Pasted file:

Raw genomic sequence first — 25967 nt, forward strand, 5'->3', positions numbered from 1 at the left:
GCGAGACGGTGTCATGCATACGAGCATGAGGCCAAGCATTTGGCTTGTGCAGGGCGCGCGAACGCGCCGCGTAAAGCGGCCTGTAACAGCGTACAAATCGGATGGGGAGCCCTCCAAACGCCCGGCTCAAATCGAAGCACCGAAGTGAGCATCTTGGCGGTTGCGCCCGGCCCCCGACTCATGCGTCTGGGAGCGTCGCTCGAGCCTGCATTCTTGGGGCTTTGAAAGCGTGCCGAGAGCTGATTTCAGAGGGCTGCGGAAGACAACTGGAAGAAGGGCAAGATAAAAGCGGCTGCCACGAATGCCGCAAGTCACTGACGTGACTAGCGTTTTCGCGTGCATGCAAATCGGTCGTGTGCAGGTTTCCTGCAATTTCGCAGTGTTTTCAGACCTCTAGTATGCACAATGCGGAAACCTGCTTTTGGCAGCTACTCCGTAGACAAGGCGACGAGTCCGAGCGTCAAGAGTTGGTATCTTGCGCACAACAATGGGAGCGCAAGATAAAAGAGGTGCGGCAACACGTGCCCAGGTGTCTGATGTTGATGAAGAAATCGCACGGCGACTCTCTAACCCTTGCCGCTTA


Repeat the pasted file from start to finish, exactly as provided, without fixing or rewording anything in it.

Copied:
Raw genomic sequence first — 25967 nt, forward strand, 5'->3', positions numbered from 1 at the left:
GCGAGACGGTGTCATGCATACGAGCATGAGGCCAAGCATTTGGCTTGTGCAGGGCGCGCGAACGCGCCGCGTAAAGCGGCCTGTAACAGCGTACAAATCGGATGGGGAGCCCTCCAAACGCCCGGCTCAAATCGAAGCACCGAAGTGAGCATCTTGGCGGTTGCGCCCGGCCCCCGACTCATGCGTCTGGGAGCGTCGCTCGAGCCTGCATTCTTGGGGCTTTGAAAGCGTGCCGAGAGCTGATTTCAGAGGGCTGCGGAAGACAACTGGAAGAAGGGCAAGATAAAAGCGGCTGCCACGAATGCCGCAAGTCACTGACGTGACTAGCGTTTTCGCGTGCATGCAAATCGGTCGTGTGCAGGTTTCCTGCAATTTCGCAGTGTTTTCAGACCTCTAGTATGCACAATGCGGAAACCTGCTTTTGGCAGCTACTCCGTAGACAAGGCGACGAGTCCGAGCGTCAAGAGTTGGTATCTTGCGCACAACAATGGGAGCGCAAGATAAAAGAGGTGCGGCAACACGTGCCCAGGTGTCTGATGTTGATGAAGAAATCGCACGGCGACTCTCTAACCCTTGCCGCTTA